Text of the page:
- Rated PG
- Buy the BD
All photos © Focus Features
Reviewed by Jason Zingale
hey’ve only made two feature films to date, but stop-motion animation studio LAIKA is fast becoming the place for creepy kid’s movies that may not actually be for kids at all. After scaring up some nightmares with the horror-fantasy “Coraline,” the studio is back at it again with “ParaNorman,” a slightly lighter journey into the weird and macabre that will likely play well with pre-teens and older, but may be too frightening for younger audiences. Though parents should use discretion when deciding whether their children can handle the scarier moments, "ParaNorman" is packed with enough comedy that it helps dampen the effect.
The movie takes place in the quiet, New England town of Blithe Hollow, the site of a centuries-old witch hunt that its residents have since exploited and turned into a tourist attraction. It shouldn't come as much of a surprise, then, that young Norman Babcock (Kodi Smith-McPhee) has developed a fondness for the occult and supernatural, although it’s his ability to see and speak with the dead that has branded him the town freak. When his estranged uncle Prenderghast (John Goodman) informs him that Blithe Hollow’s legendary witch’s curse is not only real, but that he’s been the one responsible for keeping her vengeful spirit asleep for years, the duty is passed onto Norman following his death. But after some confusion over the spell results in the witch awakening and raising the dead, Norman must band with a group of unlikely heroes – including his snotty sister Courtney (Anna Kendrick), chubby outcast Neil (Tucker Albrizzi), school bully Alvin (Christopher Mintz-Plasse) and dim-witted jock Mitch (Casey Affleck) – to save the day.
Directors Chris Butler and Sam Fell clearly have a great affection for the horror genre, because it really shows in the finished product, from an opening sequence that plays up the cheesiness of zombie B-movies, to several other references throughout. Though some people will undoubtedly criticize “ParaNorman” for its visual similarities to Henry Selick’s “Coraline” and “The Nightmare Before Christmas,” that’s just because stop-motion animation lends itself to those types of bizarre, ghoulish stories. And while the style may be the same – with an impressive, handcrafted look that features some stuff you wouldn’t think possible without the aid of CG – “ParaNorman” is a very different film.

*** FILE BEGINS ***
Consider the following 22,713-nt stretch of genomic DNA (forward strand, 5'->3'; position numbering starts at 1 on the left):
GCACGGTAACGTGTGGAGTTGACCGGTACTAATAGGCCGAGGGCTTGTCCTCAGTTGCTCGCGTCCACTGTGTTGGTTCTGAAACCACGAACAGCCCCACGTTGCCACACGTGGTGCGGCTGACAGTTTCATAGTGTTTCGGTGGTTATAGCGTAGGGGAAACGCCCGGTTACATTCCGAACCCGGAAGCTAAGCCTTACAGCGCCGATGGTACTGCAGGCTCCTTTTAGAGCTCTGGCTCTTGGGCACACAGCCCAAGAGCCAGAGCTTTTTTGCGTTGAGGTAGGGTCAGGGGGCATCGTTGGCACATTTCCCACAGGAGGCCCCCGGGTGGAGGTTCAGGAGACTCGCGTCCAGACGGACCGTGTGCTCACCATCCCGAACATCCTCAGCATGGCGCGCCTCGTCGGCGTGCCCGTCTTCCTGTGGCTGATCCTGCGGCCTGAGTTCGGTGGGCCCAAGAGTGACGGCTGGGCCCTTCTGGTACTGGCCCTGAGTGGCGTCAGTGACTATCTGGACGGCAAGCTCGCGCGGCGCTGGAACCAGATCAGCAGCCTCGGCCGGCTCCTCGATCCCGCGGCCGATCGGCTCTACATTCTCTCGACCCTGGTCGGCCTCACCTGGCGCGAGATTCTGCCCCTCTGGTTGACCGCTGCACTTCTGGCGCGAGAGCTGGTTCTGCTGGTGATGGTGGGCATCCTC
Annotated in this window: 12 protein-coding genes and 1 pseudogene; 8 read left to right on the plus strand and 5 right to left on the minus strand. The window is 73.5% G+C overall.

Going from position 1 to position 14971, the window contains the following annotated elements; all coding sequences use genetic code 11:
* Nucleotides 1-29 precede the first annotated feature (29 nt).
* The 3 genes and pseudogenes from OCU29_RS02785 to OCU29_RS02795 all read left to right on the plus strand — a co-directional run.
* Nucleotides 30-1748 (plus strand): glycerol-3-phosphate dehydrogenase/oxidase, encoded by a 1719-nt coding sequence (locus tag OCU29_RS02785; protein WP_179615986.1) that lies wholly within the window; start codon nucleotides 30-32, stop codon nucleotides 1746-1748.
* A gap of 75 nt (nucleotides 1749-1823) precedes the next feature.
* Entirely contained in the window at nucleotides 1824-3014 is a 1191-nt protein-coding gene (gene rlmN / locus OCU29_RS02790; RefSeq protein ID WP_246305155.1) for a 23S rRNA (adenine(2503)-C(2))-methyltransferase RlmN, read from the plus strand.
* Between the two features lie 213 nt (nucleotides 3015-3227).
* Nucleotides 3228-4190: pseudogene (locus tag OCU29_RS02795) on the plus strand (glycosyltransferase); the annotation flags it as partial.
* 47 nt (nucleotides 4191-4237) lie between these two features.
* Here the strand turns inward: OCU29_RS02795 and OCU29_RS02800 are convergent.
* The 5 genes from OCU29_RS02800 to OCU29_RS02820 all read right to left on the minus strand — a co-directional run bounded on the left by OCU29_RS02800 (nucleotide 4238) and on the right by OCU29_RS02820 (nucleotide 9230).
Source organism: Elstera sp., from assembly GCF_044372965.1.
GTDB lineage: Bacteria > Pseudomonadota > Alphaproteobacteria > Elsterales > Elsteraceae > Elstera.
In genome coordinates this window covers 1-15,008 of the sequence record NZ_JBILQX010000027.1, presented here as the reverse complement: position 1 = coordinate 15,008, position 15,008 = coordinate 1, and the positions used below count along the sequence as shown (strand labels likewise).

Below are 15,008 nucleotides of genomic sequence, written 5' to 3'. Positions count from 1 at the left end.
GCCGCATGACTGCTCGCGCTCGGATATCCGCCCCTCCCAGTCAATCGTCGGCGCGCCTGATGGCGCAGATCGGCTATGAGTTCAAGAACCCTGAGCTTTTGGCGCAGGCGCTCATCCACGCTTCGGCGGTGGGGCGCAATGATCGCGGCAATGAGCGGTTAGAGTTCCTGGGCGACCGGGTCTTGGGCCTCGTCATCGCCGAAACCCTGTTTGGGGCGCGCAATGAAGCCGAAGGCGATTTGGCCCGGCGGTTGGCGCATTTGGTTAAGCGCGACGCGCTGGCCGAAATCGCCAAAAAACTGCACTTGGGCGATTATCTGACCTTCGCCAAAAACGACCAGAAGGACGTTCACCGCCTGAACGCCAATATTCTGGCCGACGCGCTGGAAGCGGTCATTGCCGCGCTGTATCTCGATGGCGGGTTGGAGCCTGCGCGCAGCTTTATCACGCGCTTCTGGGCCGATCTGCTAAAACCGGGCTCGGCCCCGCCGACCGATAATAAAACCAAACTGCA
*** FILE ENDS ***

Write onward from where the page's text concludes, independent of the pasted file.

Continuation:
For starters, it’s much funnier than expected, with some really clever humor that helps to lighten the mood early on. The voice acting plays a big part in making these comedic moments work as well as they do, and though Smit-McPhee and Albrizzi are largely to thank for many of the biggest laughs, there’s not a weak link in the cast. It’s particularly amusing listening to Affleck play against type as the dumb jock, while Goodman’s short appearance continues the actor's recent trend of choosing some interesting projects. The 3D isn’t utilized quite as effectively as it was in “Coraline” (by far my favorite use of the format), and the plot is a bit thin, but the movie is well-paced and never dull. Though it's arguable whether "ParaNorman" totally succeeds as a zombie film for kids like the directors intended, it's a really enjoyable Amblin-like adventure comedy that will make for a fantastic Halloween family double feature with “The Nightmare Before Christmas.”
Two-Disc Blu-ray Review:
Universal's Blu-ray release of "ParaNorman" is packed with a great collection of bonus material, including an audio commentary with co-directors Chris Butler and Sam Fell, a U-Control picture-in-picture track that features a mix of interviews, behind-the-scenes footage from production, animatics and more. But while the U-Control track is a nice supplement to the film, the making-of featurette "Peering Through the Veil" is the best of the bunch, providing a more in-depth look at production design, voice recording, the design and creation of the puppets, and the animation process. Rounding out the set is three preliminary animatic scenes, seven mini-featurettes, and a DVD and digital copy.